Pressure Sensors in Textiles
Did you know that 'smart' textiles and clothing utilize printed pressure sensors for many different tasks?
Textiles feel the pressure
Pressure sensors are one of the most useful applications of printed electronics. They can accurately measure a force or the weight of an object, or function as simple on/off buttons.
'Smart' textiles and clothing utilize printed pressure sensors for many different tasks. A common example is a printed pressure sensor that is incorporated into a jacket to provide a control interface, where thin, flexible sensors act as buttons or switches.
Solutions without a visual display use a small buzzer or vibration motor to provide the necessary haptic feedback. Bluetooth provides a compact, low-cost wireless solution for transmitting data between various items in the smart clothing, leveraging low power consumption to maximise battery time between charges.
For sport and exercise scenarios, where it is necessary to detect the movement of the foot and/or analyse an athlete’s motion, multiple pressure sensors can be simply printed onto the insole of running shoes. What about golf gloves? They can now tell you how well you're gripping your golf club, and provide useful feedback to improve your game.
Protective clothing is yet another interesting area, where pressure sensors can instantly detect an impact force acting on the wearer. This is particularly helpful in sports situations for identifying risks of injury or documenting cumulative health consequences of collisions and impacts on an athlete. Smart protective clothing can be used to detect and report traffic accidents or other trauma to the wearer, making them ideal for remotely tracking the safety of emergency workers operating in high-risk environments.
In medical applications, clothing with built-in pressure sensors can be used to monitor the movement of hospital patients and vulnerable elderly people in social care facilities or when living alone at home. Data from the sensors is sent in real time to healthcare workers or carers directly via Bluetooth or WiFi, or remotely over the internet and used to monitor the status of a patient, e.g., to sound an alarm if they fall, stop breathing or have an accident.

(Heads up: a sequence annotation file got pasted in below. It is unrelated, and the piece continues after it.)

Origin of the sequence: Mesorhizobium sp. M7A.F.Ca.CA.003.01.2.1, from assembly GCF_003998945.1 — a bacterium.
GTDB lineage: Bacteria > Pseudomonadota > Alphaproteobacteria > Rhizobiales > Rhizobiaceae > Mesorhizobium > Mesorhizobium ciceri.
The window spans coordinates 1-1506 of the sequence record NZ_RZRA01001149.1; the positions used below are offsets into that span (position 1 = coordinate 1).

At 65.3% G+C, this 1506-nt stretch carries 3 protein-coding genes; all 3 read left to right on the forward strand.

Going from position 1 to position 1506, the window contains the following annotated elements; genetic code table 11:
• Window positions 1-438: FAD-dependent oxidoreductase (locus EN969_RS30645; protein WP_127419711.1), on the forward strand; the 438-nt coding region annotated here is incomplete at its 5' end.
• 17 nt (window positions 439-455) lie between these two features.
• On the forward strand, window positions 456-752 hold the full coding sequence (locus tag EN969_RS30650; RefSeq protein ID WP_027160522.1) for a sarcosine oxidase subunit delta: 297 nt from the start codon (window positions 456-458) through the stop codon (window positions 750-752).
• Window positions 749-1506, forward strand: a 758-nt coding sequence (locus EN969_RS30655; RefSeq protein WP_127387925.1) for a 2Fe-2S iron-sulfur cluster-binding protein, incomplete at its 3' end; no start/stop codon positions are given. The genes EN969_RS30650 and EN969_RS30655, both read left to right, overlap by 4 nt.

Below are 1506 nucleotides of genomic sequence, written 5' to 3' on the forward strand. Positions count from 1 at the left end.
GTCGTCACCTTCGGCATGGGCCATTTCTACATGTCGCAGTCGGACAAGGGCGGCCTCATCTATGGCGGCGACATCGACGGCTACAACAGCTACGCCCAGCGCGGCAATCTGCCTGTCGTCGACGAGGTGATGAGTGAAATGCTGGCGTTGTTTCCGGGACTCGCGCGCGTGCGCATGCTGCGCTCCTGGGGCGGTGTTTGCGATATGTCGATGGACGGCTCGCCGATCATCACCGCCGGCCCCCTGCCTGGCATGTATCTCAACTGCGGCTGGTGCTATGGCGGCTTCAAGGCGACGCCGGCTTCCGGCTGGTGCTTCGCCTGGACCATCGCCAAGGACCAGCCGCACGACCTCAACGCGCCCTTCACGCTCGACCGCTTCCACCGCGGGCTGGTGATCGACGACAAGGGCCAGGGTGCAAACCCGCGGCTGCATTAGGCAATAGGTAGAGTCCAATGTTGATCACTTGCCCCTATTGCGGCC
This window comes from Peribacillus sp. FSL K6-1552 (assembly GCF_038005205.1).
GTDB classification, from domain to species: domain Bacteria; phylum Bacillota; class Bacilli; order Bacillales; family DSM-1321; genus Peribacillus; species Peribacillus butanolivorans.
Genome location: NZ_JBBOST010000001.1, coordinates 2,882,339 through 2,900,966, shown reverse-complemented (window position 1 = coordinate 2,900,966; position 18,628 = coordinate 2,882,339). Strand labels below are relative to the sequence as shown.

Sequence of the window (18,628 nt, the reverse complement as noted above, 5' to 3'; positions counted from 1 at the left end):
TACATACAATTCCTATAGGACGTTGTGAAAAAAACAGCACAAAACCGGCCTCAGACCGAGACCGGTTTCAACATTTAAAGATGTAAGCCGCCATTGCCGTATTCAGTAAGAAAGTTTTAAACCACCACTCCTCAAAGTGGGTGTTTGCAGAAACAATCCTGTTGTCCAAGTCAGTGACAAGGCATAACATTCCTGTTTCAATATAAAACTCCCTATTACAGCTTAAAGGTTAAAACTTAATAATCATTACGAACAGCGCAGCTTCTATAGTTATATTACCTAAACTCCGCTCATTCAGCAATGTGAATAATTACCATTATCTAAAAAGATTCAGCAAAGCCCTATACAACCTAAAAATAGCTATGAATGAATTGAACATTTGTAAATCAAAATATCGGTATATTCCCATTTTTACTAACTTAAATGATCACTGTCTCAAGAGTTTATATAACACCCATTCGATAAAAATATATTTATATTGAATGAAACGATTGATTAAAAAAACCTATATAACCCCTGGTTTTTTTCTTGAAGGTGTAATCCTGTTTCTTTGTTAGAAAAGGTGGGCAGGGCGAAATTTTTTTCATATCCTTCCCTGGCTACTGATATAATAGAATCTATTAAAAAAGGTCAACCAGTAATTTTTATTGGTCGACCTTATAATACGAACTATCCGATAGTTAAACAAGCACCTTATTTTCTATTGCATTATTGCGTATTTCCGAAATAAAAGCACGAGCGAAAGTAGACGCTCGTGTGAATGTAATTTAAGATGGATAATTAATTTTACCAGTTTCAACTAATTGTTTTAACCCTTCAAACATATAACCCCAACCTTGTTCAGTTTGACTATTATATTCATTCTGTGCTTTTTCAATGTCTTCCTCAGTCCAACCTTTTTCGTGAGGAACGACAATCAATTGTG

But it’s not just about clothing – for example, pressure sensors can be incorporated into the fabric of a chair, both into the seat and the backrest. The generated dynamic data provides information about how someone is sitting and help them improve their posture. Inside a car, sensing an occupant’s weight and seating position can be used to adjust the position of an airbag and the force used when it deploys.
The fabric incorporating printed sensors can be stretchable yet very thin with a thickness of 1mm or less. It can be strong and lightweight, resistant to chemicals and safe to wash hundreds of times. For healthcare applications, it can be provided as 'medical grade' material that is suitable for use with patients.
InnovationLab has extensive experience in creating printed pressure sensors and has the capability to integrate the sensors into textiles. Alternatively, sensors can be printed onto TPU, a heat-sensitive thermoplastic polyurethane that is subsequently ironed onto the fabric.